Click play to listen to this article
PRZEMYŚL, Poland – A week ago, Helena Arykul was a sales manager in the Black Sea city of Odesa. Now she is a refugee in Poland.
The Russian invasion of Ukraine caused her to flee west.
“I just don’t understand what is happening and why it is happening,” she said after arriving in the eastern Polish city of Przemyśl with her 7-year-old daughter after a two-day train trip across Ukraine.
“They started bombing the city and I had to go. My husband and father are there, fighting,” she said.
Arykul is part of a large number of Ukrainians who have fled to the EU to escape the fighting. More than 677,000 won left Since Russia’s invasion last Thursday, about half have gone to Poland, which shares a 500-kilometer border with Ukraine, which has a similar language and culture.
Flight out of the war in Ukraine has the potential to quickly become the EU’s largest-ever humanitarian emergency; The 2015 migration crisis saw about 1.3 million people arrive on the Continent. During that emergency, Poland’s nationalist government refused to accept asylum seekers.
This crisis is developing much faster, and the Polish response is much broader. About 100,000 people arrived in Poland on Monday, according to to Poland’s Border Force, and by 7 a.m. Tuesday, another 24,000 had crossed.
Before the Russian attack, Poland said it could process 1 million refugees, now there talk out of about 5 million arrivals.
Ukraine’s roads leading to the Polish border crossings are congested with thousands of cars; Some desperate people are abandoning their cars and walking. Ukrainian trains are packed with people bringing asylum seekers west to the EU.
The rush of people is sparking a huge wave of sympathy and aid in Poland. People are opening their homes to refugees, large amounts of food and clothing are being donated, and thousands of people are volunteering to help push Ukrainians deeper into the country.
Adam Krasiński, a 22-year-old student from Warsaw, drove a convoy of three with two friends to the border on Sunday.
“That’s what we can do to help,” he said. “We don’t have the money to help but we have a car and we can drive.”
They brought a family of six Ukrainians, four Moroccan students and an Afghan back to Warsaw.
“The number of people fleeing is quite astonishing, and the way Poland has reacted is quite emotional,” he said. “All who can help.”
At the Medyka border crossing, two local women who gave their names only, Stanisława and Małgorzata, were on duty to scoop up hot soup. They have been here every day since Friday.
“I am not interested in politics, these people need help and we are doing it,” said Stanisława.
Most of the people who come to Poland are women and children, because Ukraine forbids men between the ages of 18 and 60 from leaving the country.
Poland has launched a comprehensive effort to help refugees, including free train rides, access to healthcare and a proposal to cut the red tape for those looking for work. The government also pledged on Tuesday that it will extend Polish child reward system – 500 złoty (105 euros) per month – for refugee children.
However, reports and videos of African and Asian nationals living or studying in Ukraine being repulsed as they tried to flee have raised alarms. The African Union has issued a declare Second, it states that “everyone has the right to cross international borders during conflict…regardless of their nationality or race.” Polish and Ukrainian officials have emphasize All are allowed to pass.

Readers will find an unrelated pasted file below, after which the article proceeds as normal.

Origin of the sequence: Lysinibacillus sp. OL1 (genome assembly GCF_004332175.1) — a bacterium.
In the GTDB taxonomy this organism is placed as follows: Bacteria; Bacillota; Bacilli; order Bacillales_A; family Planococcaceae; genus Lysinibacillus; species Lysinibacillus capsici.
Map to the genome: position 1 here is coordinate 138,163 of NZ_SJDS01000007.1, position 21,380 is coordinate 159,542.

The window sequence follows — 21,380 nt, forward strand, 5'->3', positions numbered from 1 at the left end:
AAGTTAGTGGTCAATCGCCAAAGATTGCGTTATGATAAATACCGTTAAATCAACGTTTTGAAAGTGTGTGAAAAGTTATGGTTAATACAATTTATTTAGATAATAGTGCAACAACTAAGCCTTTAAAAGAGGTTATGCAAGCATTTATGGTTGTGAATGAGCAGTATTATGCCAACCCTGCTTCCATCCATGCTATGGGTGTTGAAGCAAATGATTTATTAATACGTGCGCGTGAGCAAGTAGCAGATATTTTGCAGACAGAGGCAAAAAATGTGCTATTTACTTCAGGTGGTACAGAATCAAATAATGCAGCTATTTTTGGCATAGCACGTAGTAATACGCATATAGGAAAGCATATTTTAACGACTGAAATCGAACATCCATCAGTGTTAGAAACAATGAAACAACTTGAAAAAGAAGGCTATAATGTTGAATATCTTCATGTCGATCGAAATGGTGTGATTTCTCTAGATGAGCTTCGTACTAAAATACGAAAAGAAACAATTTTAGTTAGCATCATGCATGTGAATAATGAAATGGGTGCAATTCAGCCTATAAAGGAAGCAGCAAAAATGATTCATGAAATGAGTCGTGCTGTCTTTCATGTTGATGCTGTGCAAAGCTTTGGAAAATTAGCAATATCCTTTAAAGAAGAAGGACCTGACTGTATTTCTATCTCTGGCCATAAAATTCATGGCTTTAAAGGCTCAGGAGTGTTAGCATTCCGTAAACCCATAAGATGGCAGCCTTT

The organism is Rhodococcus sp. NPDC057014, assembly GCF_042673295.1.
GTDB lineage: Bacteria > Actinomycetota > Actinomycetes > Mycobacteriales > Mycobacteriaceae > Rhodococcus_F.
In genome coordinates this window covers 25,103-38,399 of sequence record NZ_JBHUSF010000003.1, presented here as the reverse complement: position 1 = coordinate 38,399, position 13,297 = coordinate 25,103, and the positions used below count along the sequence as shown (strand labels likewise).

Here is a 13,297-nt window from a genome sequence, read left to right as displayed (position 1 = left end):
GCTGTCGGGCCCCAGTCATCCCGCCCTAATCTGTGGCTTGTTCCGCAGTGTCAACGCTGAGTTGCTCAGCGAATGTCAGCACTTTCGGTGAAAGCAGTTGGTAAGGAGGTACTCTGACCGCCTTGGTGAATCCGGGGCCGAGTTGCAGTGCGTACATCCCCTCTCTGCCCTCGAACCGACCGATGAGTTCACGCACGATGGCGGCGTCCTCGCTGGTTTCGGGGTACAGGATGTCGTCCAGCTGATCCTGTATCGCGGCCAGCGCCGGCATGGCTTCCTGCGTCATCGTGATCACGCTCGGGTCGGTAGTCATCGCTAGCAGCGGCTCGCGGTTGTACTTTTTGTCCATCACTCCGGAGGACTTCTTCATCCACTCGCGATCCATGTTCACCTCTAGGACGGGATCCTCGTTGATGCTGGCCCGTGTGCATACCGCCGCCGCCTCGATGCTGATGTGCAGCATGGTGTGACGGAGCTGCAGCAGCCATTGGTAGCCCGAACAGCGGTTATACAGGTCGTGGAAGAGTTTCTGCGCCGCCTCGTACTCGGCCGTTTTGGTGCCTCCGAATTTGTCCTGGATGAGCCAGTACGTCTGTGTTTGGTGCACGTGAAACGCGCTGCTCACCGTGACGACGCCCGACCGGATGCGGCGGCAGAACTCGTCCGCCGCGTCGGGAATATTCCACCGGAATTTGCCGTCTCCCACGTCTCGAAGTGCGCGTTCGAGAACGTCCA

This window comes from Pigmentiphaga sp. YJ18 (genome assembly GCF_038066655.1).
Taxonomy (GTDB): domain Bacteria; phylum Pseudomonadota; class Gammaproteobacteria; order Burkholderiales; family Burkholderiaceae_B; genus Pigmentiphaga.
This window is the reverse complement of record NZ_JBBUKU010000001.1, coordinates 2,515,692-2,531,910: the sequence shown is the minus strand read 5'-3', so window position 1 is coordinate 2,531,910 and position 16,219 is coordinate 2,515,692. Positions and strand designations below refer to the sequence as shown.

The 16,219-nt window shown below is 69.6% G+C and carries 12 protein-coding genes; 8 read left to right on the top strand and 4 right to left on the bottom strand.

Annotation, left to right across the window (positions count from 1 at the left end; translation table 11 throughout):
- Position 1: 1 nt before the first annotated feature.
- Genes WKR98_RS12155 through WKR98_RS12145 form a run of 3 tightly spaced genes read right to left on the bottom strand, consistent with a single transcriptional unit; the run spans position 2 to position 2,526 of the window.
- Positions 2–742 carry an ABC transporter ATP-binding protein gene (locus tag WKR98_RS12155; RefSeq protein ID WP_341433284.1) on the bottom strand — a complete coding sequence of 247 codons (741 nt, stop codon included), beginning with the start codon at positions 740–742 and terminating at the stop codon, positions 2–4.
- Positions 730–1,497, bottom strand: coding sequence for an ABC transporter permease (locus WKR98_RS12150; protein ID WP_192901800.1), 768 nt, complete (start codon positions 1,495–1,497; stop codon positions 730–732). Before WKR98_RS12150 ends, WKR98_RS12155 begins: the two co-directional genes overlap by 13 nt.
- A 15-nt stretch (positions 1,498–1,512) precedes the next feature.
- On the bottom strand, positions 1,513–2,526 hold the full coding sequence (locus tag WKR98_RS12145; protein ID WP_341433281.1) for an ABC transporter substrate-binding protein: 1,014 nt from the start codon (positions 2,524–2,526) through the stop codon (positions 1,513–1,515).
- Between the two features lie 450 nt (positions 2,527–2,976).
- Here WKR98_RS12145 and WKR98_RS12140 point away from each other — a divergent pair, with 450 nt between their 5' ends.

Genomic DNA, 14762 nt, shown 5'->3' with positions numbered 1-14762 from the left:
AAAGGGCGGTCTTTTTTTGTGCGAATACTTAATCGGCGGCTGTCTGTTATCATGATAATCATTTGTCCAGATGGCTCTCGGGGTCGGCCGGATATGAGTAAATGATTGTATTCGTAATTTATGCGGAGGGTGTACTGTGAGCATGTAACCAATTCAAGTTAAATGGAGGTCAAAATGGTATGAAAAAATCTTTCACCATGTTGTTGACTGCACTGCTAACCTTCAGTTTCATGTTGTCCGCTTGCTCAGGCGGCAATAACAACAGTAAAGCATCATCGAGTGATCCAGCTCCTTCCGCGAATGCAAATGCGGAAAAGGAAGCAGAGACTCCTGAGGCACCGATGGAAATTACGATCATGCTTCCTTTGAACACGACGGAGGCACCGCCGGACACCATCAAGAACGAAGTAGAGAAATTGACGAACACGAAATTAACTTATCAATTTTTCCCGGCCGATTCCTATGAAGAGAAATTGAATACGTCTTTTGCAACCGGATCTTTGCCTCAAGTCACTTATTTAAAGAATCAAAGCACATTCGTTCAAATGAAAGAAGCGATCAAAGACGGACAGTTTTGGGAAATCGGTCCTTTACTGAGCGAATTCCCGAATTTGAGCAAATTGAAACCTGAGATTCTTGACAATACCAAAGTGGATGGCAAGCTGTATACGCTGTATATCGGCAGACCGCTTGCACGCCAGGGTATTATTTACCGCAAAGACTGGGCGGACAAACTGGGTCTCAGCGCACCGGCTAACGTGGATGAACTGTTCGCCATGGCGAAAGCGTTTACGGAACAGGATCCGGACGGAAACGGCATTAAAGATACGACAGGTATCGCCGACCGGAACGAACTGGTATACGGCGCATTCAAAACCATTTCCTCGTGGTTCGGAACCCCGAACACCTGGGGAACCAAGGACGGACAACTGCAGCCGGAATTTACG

Upon arrival in Przemyśl, refugees must first go through border control, which can take hours, before they receive food, water and information at the train station’s reception centre. It is one of nine such centers set up by the government.
The people who came were trying to pick up the pieces of life that were suddenly broken.
“I just hope I can continue to practice dancing like I did in Kyiv,” said Mariana, 13, an eighth grader from Kyiv. She fled the Ukrainian capital on Saturday with her mother, grandparents and two babies.
But not much stability is offered. Her mother is considering returning to Kyiv, where Mariana’s father, a soldier defending the territory, remains. “I just don’t know what I’m going to do,” Mariana said when asked if she would return to her mother.
Go to combat
Not everyone is on the run.
Viktor Belynskyi, 44, an employee of a government-run transport company in the Ukrainian capital was on vacation in Barcelona when the war broke out. He hurriedly booked a flight to Kraków and then a bus to Przemyśl.
“At first, I was shocked by the news, but then I realized that it was just a matter of waiting for things to happen. It just couldn’t be otherwise after eight years of conflict in the Donbas,” Belynskyi said, referring to the protracted conflict between the Ukrainian government and Russian-backed separatists in the east of the country.
Belynskyi’s train loaded with clothes, diapers, cosmetics, blankets, sleeping bags and other supplies will go to Lviv in western Ukraine, and then to where civilians are suffering from the war. Western Ukraine has so far been relatively quiet.
But that was not the case in the rest of the country, when Russian anti-tank columns hit Ukraine’s biggest cities. That makes any quick return home for the thousands of people seeking shelter in Poland a distant prospect.
“I was shaking with fear because my family was in Odesa. I hope to be back there in a week or two,” said Arykul.
https://www.politico.eu/article/refugees-shaking-in-fear-look-for-shelter-in-poland/?utm_source=RSS_Feed&utm_medium=RSS&utm_campaign=RSS_Syndication Ukrainian refugees 'trembled' seek shelter in Poland - POLITICO